Chemicals commonly found in personal hygiene products can cause girls to soon reach puberty, according to a new report. RELATED:…
Chemicals commonly found in personal hygiene products can cause girls to soon reach puberty, according to a new report.
RELATED: Study: Early Puppy Girls Are More Abusive to Abuse
University of California researchers in Berkeley recently conducted a trial published in the Human Reproductive Journal to determine how early environmental impacts affect childhood development.
“In the past 20 years, studies have shown that girls and possibly boys have experienced puberty at progressively younger ages,” the team said in a statement. “This is worrying news, because earlier age at puberty has been linked to increased risk of mental illness, breast and ovarian cancer in girls and testicular cancer in boys.”
For their assessment, the pregnant women who lived in the farm recruited, mainly Latin American communities in central California’s Salinas Valley between 1
999 and 2000. They then examined the urine samples of mothers during pregnancy and urine samples of the 338 born children.
After analyzing the results, they found daughters of mothers who had higher levels of diethyl phthalate and triclosan in their bodies while the pregnancy experienced puberty at younger ages.
In fact, they said each time the levels of diethyl phthalate and triclosan in the mother’s urine doubled, the time of developmental tolerance in girls was changed approximately one month earlier. They did not observe the same results in boys.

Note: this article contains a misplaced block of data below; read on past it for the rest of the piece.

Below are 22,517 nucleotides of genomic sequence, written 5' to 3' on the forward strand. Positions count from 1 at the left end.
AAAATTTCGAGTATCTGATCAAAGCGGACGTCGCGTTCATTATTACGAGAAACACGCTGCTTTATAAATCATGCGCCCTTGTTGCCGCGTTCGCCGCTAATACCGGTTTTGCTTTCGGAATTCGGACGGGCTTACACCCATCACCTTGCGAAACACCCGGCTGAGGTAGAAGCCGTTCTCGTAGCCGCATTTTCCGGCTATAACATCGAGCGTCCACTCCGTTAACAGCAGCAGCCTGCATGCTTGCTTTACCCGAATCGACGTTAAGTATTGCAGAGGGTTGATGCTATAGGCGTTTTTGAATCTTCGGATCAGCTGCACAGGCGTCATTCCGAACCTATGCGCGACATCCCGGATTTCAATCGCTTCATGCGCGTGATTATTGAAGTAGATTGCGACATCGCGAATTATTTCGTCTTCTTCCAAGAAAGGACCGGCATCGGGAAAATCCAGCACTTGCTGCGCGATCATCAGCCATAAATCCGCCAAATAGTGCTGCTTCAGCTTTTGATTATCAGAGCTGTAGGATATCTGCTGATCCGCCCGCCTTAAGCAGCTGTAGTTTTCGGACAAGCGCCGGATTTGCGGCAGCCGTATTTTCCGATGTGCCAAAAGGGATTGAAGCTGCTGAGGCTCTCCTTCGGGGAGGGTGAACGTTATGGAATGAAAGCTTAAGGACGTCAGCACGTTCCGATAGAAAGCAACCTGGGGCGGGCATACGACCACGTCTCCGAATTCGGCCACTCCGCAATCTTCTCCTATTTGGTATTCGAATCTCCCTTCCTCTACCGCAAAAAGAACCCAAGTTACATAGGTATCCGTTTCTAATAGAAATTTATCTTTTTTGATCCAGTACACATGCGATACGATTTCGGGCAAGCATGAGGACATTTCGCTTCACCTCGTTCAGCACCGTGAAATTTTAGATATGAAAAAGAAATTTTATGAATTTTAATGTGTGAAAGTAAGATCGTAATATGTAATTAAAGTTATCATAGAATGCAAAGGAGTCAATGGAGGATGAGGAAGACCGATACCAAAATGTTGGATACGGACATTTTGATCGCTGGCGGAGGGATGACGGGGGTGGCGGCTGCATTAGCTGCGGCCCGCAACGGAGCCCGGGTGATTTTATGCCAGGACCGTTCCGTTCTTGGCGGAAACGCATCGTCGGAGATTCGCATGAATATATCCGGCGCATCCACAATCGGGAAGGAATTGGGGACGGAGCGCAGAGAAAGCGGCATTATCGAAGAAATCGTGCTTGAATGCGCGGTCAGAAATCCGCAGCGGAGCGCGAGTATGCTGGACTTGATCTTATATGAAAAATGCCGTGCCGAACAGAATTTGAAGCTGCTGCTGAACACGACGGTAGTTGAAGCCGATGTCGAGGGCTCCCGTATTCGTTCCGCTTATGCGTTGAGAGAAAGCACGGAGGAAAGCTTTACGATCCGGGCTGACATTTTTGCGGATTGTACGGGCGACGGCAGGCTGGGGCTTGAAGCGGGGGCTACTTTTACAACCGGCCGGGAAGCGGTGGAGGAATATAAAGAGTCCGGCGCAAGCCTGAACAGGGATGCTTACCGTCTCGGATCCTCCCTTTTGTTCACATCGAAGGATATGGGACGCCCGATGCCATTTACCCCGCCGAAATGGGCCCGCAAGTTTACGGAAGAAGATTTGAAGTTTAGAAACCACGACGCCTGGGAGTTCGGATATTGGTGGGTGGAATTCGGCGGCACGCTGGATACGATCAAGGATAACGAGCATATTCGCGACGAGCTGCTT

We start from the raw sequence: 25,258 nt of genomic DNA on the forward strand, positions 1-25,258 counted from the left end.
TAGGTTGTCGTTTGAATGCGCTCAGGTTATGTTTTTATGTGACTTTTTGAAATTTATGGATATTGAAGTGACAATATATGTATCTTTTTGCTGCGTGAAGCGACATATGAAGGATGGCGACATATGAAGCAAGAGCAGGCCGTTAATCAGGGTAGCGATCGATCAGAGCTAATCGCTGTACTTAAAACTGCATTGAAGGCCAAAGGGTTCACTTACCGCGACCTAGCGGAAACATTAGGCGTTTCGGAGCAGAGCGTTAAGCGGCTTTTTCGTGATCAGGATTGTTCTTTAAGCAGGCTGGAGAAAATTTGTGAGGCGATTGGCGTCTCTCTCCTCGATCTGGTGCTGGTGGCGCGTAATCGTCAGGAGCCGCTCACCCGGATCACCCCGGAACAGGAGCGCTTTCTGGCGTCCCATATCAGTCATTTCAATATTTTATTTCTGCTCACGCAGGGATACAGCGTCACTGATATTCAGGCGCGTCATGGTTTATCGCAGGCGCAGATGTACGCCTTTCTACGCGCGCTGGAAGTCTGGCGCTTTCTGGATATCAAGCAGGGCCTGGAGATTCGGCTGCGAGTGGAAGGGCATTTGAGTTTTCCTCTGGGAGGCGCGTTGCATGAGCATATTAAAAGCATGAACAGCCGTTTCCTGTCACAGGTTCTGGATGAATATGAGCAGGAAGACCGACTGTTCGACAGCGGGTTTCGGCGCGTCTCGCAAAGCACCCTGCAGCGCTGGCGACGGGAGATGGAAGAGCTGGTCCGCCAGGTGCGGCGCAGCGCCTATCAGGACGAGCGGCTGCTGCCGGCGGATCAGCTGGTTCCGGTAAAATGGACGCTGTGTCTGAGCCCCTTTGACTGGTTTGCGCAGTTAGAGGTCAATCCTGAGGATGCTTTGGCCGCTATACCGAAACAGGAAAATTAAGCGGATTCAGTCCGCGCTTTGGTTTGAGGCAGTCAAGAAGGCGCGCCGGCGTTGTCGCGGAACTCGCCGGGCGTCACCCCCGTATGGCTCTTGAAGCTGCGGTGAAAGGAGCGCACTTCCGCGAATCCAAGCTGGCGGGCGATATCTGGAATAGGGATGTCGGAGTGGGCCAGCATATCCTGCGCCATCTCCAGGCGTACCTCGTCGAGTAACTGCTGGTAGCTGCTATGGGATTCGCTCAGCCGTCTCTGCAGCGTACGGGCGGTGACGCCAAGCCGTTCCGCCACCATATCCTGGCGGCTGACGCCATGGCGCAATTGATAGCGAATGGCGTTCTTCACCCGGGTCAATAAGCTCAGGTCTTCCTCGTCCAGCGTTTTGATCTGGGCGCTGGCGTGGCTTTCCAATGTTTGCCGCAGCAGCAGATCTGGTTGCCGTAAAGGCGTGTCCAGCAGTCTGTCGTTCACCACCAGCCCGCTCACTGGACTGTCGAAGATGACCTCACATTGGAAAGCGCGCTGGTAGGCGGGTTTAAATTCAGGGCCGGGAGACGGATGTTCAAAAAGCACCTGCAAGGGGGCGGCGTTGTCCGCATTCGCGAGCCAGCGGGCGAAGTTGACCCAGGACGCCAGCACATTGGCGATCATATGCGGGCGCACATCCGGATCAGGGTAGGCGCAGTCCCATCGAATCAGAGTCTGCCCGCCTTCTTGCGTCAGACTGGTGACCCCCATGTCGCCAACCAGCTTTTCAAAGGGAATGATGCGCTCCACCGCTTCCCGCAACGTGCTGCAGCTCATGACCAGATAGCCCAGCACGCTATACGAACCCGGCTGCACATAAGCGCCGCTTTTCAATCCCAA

Diethyl phthalate, which is a stabilizing chemical, is often used in smells and cosmetics. And triclosan is used in some toothpastes.
RELATED: The Food and Obesity Role At The Beginning of Puberty
“We know that some of the things we put on our bodies come into our bodies, either because they pass through the skin or we breathe them or we accidentally take them,” said co-author Kim Harley. “We need to know how these chemicals affect our health.”
The researchers pointed out earlier studies have found many of these chemicals found in personal products such as shampoo, soap, perfumes, interfering with reproductive development in rats.
However, the Berkeley study is one of the few to investigate how chemicals affect people.
“We wanted to know what effect exposure to these chemicals has under certain critical development benefits, which includes before birth and during puberty, says Harley.
As researchers continue their investigations, adults are advised to limit exposure to the chemicals.  “While more research is needed,” Harley acknowledged, “people should be aware that there are chemicals in personal products that can interfere with the hormones in our bodies.”
RELATED: Study: This household work is detrimental to smoke 20 cigarettes a day